Is Spanish a hard language to learn? Here is the definite answer! This article will show you just how difficult learning Spanish is, and how to make it easy.
How hard is it to learn Spanish?
“Is it hard to learn Spanish?”
“Is Spanish easy or difficult to learn?”
We’ve gotten these questions countless times. Unfortunately, their answers aren’t as clear cut as sí or no as they depend on, well, you.
First, your mother tongue and the languages you’ve learned can make it easier or harder to learn Spanish. For example, if your native tongue is another Romance language, Italian, French, Portuguese, etc., picking up their cousin Español will be more straightforward.
Why is that? Well, languages in the same family share similar vocabularies that you’ll encounter across the board. In contrast, if your first language is Japanese, which has an entirely different alphabet and morphology – or a language’s structure – Spanish will be more difficult to learn.
Second, if you’ve already learned a foreign language, acquiring Spanish should be an achievable goal. Research shows that knowing a second language can make learning a third one easier1.
Having said this, there are specific elements surrounding a language that can make it easier or more difficult to learn. And Spanish is no different. So, is Spanish hard to learn? Keep on reading, and we’ll tell you everything you need to know.
Before we continue, remember that Fluent Forever is your go-to source to learn Spanish. Start by downloading the Fluent Forever app, and choose either Castilian or Latin American Spanish as your target language. Then, you can check out Fluent Forever’s Live Coaching and practice 1-on-1 with a real-life native speaker to accelerate your journey to fluency. Lastly, you can tap into our Learn Spanish guide for everything there is to know about learning the language effectively.
Is Spanish hard to learn for native English speakers?
Let’s start with some good news! Spanish is one of the easiest languages to learn for native English speakers.
Both languages share the same Latin alphabet, so you don’t have to deal with unfamiliar letters and symbols you’ve never seen before. And even though Spanish is a Romance language and English is Germanic, they both stem from the Indo-European linguistic family. In addition, they’re heavily influenced by French and Latin. Therefore, they share a significant amount of cognates – words that are spelled similarly and mean the same thing. That’s why the definitions for the Spanish words no, rural, and ideal are exactly what you’re thinking.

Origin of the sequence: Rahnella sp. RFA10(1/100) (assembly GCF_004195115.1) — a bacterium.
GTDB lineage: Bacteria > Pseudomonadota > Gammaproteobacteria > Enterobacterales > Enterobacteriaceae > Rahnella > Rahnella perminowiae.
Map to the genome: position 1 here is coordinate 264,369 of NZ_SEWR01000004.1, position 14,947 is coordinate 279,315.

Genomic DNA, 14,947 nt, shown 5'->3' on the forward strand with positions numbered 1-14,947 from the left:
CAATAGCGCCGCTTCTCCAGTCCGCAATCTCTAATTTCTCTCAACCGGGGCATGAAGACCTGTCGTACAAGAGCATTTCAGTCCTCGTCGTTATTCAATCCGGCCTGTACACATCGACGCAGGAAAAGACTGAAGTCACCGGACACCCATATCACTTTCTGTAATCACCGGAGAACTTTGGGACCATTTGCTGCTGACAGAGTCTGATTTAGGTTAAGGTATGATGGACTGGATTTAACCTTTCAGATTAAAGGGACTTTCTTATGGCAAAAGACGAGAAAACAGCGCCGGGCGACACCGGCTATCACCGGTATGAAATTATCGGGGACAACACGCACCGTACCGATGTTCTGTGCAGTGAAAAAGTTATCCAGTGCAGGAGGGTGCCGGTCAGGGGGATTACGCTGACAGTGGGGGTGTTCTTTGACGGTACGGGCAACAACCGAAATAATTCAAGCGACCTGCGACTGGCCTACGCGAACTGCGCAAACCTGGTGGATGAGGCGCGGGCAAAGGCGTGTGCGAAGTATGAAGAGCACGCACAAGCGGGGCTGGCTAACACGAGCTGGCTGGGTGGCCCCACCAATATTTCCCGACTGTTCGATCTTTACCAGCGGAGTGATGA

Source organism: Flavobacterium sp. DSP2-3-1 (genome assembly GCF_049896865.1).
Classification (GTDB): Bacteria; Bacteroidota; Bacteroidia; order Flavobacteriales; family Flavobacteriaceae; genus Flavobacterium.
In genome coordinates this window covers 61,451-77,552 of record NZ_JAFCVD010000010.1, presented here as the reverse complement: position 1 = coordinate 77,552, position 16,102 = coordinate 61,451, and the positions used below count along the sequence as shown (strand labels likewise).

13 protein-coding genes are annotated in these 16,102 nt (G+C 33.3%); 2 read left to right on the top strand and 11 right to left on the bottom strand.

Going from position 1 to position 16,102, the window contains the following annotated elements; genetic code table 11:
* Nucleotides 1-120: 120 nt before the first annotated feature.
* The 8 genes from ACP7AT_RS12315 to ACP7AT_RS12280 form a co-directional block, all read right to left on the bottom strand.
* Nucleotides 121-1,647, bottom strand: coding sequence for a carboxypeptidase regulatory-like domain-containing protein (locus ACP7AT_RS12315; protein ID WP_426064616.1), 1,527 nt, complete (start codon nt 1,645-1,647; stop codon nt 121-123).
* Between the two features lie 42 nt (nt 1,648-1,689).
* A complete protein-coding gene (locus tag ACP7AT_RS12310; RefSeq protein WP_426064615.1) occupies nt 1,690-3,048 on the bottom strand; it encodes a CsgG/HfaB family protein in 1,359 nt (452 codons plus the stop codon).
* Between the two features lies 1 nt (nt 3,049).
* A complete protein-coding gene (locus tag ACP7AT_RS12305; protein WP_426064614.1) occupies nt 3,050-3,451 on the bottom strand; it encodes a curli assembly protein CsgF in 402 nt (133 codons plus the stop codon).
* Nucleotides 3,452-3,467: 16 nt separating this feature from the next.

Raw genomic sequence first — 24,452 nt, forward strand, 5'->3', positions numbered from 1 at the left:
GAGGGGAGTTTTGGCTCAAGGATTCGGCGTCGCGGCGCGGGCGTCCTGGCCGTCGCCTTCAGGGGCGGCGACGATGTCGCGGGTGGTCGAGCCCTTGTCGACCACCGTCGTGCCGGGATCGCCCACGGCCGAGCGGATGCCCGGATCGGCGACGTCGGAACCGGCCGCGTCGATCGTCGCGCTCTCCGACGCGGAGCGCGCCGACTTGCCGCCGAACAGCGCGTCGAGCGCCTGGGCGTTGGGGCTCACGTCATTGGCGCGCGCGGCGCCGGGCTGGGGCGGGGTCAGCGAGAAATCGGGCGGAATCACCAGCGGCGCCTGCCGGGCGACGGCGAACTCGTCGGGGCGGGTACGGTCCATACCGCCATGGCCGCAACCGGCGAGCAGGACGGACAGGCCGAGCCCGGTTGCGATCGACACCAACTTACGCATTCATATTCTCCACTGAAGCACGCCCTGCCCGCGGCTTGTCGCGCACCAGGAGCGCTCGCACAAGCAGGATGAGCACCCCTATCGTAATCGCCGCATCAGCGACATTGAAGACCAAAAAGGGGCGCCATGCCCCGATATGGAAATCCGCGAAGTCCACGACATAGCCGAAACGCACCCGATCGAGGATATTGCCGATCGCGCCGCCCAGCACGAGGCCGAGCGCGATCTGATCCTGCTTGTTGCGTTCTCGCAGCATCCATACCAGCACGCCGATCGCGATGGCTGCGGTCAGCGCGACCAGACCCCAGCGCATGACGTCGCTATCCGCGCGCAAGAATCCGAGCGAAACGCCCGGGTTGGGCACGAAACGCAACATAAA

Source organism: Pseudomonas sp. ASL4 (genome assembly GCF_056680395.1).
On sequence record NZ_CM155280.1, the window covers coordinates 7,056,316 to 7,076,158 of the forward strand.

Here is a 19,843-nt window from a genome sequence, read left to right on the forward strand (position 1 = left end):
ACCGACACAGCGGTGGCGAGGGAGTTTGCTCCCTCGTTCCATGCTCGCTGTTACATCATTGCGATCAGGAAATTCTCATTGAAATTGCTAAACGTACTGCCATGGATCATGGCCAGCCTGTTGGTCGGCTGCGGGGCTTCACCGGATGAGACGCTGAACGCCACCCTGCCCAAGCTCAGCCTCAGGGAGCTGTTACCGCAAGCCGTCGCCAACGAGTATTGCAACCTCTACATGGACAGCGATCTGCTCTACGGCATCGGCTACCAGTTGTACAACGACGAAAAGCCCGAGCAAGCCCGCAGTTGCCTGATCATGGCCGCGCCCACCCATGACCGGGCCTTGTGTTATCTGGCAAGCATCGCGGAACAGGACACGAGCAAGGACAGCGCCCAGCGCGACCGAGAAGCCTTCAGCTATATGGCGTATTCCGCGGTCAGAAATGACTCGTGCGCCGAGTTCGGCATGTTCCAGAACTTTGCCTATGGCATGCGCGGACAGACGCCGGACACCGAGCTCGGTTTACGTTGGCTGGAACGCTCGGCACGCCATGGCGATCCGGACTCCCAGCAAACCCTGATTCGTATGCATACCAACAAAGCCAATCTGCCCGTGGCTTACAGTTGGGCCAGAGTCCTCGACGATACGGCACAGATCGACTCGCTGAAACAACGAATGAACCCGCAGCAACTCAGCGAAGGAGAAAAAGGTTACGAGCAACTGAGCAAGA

Word order in the Spanish language is muy fácil. Its sentence construction is similar to English since they both usually follow an SVO structure: Subject, Verb, and Object. The subject comes first, then an action, and the object is last. So, el perro persiguió la pelota in English would be “the dog chased the ball.”
Finally, forming the plural of nouns is fairly straightforward. Most nouns become plural by taking an s at the end. A gato is one feline, and gatos can be a pair or several.
How long does it take to learn Spanish?
The question “Is Spanish hard to learn?” is usually followed by “And how long does it take to learn it?” Well, like any language, reaching fluency depends on what you define as fluency, the amount of study hours you put in, and the languages you know, among other factors.
Additionally, things like focusing on two languages will certainly slow down your process. So, sticking only to Spanish will cut the time you require to reach your goals. And there are other common avoidable mistakes people make that add hours to their learning journey.
There is, however, a somewhat objective answer. The US Department of State’s Foreign Service Institute (FSI), the US’s language training center for diplomats, categorizes different languages from Categories 1 to 4 in terms of increasing learning difficulty. Spanish is placed in Category 1, which makes it easy to learn. The system also estimates the amount of time it can take to learn languages from each category. In Spanish’s case, it takes 23-24 weeks of dedicated study time. Now, that’s not too bad, is it?
4 things that make Spanish hard to learn
So, what’s the verdict: is Spanish hard to learn or not? Considering everything we’ve discussed so far, you’re probably leaning for the latter.
With that said, it’s not all easy breezy as Spanish does have some elements that make it a tad complicated. This section outlines the most common, significant, yet not insurmountable challenges that the language poses for aspiring Spanish speakers.